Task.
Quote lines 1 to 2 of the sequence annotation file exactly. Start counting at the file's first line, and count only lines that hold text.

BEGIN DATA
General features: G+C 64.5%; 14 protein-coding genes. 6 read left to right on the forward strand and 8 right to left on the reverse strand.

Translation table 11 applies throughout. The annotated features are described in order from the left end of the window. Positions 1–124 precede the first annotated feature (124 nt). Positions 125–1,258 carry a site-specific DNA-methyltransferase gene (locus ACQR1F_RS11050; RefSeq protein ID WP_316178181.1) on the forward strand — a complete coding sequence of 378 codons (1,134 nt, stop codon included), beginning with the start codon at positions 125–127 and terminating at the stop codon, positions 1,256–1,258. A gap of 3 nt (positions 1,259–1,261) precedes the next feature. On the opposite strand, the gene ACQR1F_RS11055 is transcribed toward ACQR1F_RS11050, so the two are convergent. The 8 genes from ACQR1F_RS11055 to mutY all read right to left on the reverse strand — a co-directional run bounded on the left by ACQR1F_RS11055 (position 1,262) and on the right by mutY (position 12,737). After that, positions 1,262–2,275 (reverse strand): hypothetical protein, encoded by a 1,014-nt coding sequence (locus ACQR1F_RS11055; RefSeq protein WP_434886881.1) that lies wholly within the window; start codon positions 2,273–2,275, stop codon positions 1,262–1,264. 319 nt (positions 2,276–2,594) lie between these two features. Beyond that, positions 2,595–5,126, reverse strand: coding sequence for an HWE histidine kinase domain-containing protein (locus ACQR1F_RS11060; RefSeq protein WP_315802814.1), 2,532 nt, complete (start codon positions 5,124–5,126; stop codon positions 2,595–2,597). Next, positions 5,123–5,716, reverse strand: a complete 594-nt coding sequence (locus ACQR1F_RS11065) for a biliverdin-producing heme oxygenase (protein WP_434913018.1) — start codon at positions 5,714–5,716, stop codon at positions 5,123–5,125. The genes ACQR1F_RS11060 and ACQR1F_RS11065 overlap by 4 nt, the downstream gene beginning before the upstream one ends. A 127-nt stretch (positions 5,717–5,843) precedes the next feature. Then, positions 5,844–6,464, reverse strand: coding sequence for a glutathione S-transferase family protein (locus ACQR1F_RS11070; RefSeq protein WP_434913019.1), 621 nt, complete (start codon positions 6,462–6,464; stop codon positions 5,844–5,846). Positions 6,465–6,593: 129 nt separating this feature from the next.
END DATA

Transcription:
General features: G+C 64.5%; 14 protein-coding genes. 6 read left to right on the forward strand and 8 right to left on the reverse strand.

Translation table 11 applies throughout. The annotated features are described in order from the left end of the window. Positions 1–124 precede the first annotated feature (124 nt). Positions 125–1,258 carry a site-specific DNA-methyltransferase gene (locus ACQR1F_RS11050; RefSeq protein ID WP_316178181.1) on the forward strand — a complete coding sequence of 378 codons (1,134 nt, stop codon included), beginning with the start codon at positions 125–127 and terminating at the stop codon, positions 1,256–1,258. A gap of 3 nt (positions 1,259–1,261) precedes the next feature. On the opposite strand, the gene ACQR1F_RS11055 is transcribed toward ACQR1F_RS11050, so the two are convergent. The 8 genes from ACQR1F_RS11055 to mutY all read right to left on the reverse strand — a co-directional run bounded on the left by ACQR1F_RS11055 (position 1,262) and on the right by mutY (position 12,737). After that, positions 1,262–2,275 (reverse strand): hypothetical protein, encoded by a 1,014-nt coding sequence (locus ACQR1F_RS11055; RefSeq protein WP_434886881.1) that lies wholly within the window; start codon positions 2,273–2,275, stop codon positions 1,262–1,264. 319 nt (positions 2,276–2,594) lie between these two features. Beyond that, positions 2,595–5,126, reverse strand: coding sequence for an HWE histidine kinase domain-containing protein (locus ACQR1F_RS11060; RefSeq protein WP_315802814.1), 2,532 nt, complete (start codon positions 5,124–5,126; stop codon positions 2,595–2,597). Next, positions 5,123–5,716, reverse strand: a complete 594-nt coding sequence (locus ACQR1F_RS11065) for a biliverdin-producing heme oxygenase (protein WP_434913018.1) — start codon at positions 5,714–5,716, stop codon at positions 5,123–5,125. The genes ACQR1F_RS11060 and ACQR1F_RS11065 overlap by 4 nt, the downstream gene beginning before the upstream one ends. A 127-nt stretch (positions 5,717–5,843) precedes the next feature. Then, positions 5,844–6,464, reverse strand: coding sequence for a glutathione S-transferase family protein (locus ACQR1F_RS11070; RefSeq protein WP_434913019.1), 621 nt, complete (start codon positions 6,462–6,464; stop codon positions 5,844–5,846). Positions 6,465–6,593: 129 nt separating this feature from the next.